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A tale in time for Mimouna, (the day after Pesach in the Israel). Mimouna is a time to celebrate community, kindness, and friendship. It is a day of great food, fun, faith and hospitality.

Here is a story in the spirit of Mimouna, a story that occurred long before politicians abused and took advantage of the hospitable nature of Mimouna picnics.

Once upon a time, two brothers lived in the same town. One was rich, and one was poor. And when I saw he was poor, I mean he was very poor. He had no money, but he had many sons. Whenever his wife gave birth to a new child, the poor brother would visit his rich brother and ask for some monetary aid. The rich brother was mean and gave his brother no money, no food, bupkus, nada, zilch.

So it came to pass, that the poor man had another child. He went to his brother for help, and none was forthcoming. And so he walked back home, through the streets, through the market, sniffling, and almost crying.

Just then someone walked up to the poor brother, and asked what the problem was. The stranger, some say it was Elijah the prophet, but I am not sure, told the poor brother to go home, clean his keskas pot, place a nice cloth upon it, and take it to the King as a gift. It will bring you great tarbah, or success.

Keskas pot? For those of you who do not know what a keskas pot is, it is a pot that is used to steam keskas, or couscous. It looks a little like a funnel, like a cone.

And so the poor brother did as the stranger suggested, and he brought the gift to the palace, the palace of the king.

"I have a gift for you," the poor man said to the king. He gave the pot, wrapped in the cloth to the king.

The king unwrapped the pot, and to the king, maybe with the aid of the divine, to the king, the keskas pot looked like a crown of precious stones and metals. To the king, it was the loveliest of crowns.

The king was kvelling over the crown and placed it on his head.

The king gave the poor brother five coins, and five dates, and then said, "give this man anything he desires. Give him a house, and place him on the royal payroll." And it was so. Overnight, the brother who had been materially poor, became materially rich.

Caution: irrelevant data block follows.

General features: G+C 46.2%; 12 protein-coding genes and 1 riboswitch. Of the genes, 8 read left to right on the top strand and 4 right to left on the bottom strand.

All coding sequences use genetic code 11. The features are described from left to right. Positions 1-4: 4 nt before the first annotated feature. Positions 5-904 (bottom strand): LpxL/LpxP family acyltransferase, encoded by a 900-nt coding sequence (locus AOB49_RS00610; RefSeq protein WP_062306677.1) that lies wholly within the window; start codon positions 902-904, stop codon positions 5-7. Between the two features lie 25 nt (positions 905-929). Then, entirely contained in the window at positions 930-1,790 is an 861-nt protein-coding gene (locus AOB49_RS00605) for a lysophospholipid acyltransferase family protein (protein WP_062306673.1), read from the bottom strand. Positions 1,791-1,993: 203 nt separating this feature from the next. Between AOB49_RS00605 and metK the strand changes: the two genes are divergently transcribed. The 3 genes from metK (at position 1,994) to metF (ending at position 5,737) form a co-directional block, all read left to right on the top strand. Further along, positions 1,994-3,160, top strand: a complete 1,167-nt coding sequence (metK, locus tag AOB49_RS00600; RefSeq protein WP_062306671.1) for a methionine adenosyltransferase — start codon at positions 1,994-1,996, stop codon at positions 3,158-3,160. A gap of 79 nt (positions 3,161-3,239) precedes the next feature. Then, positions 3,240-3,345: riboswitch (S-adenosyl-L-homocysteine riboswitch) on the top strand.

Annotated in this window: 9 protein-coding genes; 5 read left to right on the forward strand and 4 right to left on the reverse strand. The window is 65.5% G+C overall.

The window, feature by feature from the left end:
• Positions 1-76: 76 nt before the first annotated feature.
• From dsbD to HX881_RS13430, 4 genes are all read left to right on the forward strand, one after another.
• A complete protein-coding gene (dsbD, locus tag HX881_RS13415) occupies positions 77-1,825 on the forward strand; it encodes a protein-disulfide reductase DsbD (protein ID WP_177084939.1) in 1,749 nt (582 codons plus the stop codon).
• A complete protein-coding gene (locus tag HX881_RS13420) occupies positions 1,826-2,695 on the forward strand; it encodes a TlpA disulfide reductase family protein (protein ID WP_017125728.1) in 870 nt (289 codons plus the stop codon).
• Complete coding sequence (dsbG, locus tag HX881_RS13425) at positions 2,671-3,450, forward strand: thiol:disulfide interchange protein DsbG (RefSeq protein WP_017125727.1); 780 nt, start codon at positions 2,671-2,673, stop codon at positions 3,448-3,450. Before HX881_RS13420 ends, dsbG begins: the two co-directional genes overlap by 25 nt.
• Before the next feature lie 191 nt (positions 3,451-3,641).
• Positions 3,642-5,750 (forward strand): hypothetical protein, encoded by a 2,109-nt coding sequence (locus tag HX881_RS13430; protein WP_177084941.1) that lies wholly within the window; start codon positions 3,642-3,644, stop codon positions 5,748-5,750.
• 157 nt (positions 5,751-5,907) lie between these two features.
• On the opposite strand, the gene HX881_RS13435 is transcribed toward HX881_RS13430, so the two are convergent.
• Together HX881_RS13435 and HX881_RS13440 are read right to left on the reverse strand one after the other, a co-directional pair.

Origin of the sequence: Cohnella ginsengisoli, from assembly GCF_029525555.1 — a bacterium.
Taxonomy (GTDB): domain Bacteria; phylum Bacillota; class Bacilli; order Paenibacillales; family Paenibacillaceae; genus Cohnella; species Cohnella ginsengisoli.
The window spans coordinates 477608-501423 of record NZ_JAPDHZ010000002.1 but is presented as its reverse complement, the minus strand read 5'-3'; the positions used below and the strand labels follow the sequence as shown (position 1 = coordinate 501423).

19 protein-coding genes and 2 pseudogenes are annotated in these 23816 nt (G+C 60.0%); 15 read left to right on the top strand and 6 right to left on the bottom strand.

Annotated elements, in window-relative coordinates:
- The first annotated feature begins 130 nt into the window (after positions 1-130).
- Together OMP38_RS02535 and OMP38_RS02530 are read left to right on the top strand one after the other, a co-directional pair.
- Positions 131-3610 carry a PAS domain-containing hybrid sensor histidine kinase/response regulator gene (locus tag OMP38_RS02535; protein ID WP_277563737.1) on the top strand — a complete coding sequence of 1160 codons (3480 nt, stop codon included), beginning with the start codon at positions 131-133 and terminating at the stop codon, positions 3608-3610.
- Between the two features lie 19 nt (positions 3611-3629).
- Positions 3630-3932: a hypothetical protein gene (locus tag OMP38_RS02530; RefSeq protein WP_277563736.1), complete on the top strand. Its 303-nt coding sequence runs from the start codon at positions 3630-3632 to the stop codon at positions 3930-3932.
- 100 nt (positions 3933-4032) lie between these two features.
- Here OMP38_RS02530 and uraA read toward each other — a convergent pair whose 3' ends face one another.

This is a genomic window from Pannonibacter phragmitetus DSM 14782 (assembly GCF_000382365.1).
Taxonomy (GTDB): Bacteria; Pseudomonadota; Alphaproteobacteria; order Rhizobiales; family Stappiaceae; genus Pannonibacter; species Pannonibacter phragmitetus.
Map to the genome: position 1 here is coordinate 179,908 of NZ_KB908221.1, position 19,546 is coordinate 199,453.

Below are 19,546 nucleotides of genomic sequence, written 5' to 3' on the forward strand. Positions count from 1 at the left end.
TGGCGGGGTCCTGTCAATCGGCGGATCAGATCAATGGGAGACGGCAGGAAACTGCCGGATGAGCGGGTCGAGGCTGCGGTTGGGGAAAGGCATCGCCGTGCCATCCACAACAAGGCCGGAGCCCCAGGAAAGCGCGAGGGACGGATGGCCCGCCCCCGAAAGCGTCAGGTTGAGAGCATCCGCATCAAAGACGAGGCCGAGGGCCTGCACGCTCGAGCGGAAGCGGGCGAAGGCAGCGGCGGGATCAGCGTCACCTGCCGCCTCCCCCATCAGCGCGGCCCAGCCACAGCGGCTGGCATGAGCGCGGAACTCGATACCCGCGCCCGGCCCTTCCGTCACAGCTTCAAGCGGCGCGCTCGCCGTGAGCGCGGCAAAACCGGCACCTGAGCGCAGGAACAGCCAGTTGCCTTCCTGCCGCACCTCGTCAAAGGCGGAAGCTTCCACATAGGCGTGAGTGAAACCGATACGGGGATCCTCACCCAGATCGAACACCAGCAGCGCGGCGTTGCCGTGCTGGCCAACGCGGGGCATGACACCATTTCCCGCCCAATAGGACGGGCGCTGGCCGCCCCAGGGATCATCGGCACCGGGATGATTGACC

And the timing was perfect, because the once-poor brother moved into the new house the day before Pesach, so for sure there was no hametz in it. For it was new.

And so, it was the first night of Pesach, when everyone was sitting down for the first seder. And what happens? The rich brother says, " I wonder how my poor brother is? Does he have any matzah? Does he have any wine?" So the rich brother asked his maid to take some matzah and wine to the home of his poor brother.

A little late if you ask me? And why didn't he just invite his poor brother and his family over for the seder? Whatever, let me get on with the story.

And so the maid brought the wine and matzahs to the home of the poor brother. But he was no longer there, for he and the family had moved into the new home that the king had given them. The maid was directed by the neighbors to the new home, and she arrived there with the matzah and wine. She was surprised.

"I have brought some wine and matzah from your brother." She said

"Thank you, but we have plenty," answered the once poor brother. "But please, please join us for the rest of our seder, you should be relaxing and enjoying the holiday tonight."

But the maid did not join them. She hurried back to the rich brother to report on the events of the evening. When the maid told the rich brother of the great wealth of his once poor brother, the rich brother became both curious and jealous. The next morning, he went to his brother's new home to see if the maid had told the truth.

"Welcome, welcome, my brother," the once poor brother told his rich brother. "Please join us for the second seder tonight."

The rich brother joined his brother for the seder, and asked how he became so wealthy. The once-poor brother explained how he met a stranger, and how he brought the keskas pot to the king, who wore it as a crown.

At the end of Pesach, on Mimouna, the rich brother, filled with jealousy, arose early, went to the market and bought a dozen keskas pots and headed for the palace. The king, who was on his way to splash in the Sea, took a peak at the pots, and had the rich brother thrown into jail for trying to mock the king by saying a keskas pot was a crown fit for a king.

And so one the festival of Mimouna, the rich brother learned that jail and not success is what awaits those who are greedy, and those who don't help the community. The End.




http://www.myjewishbooks.com -- Revised: July 1999
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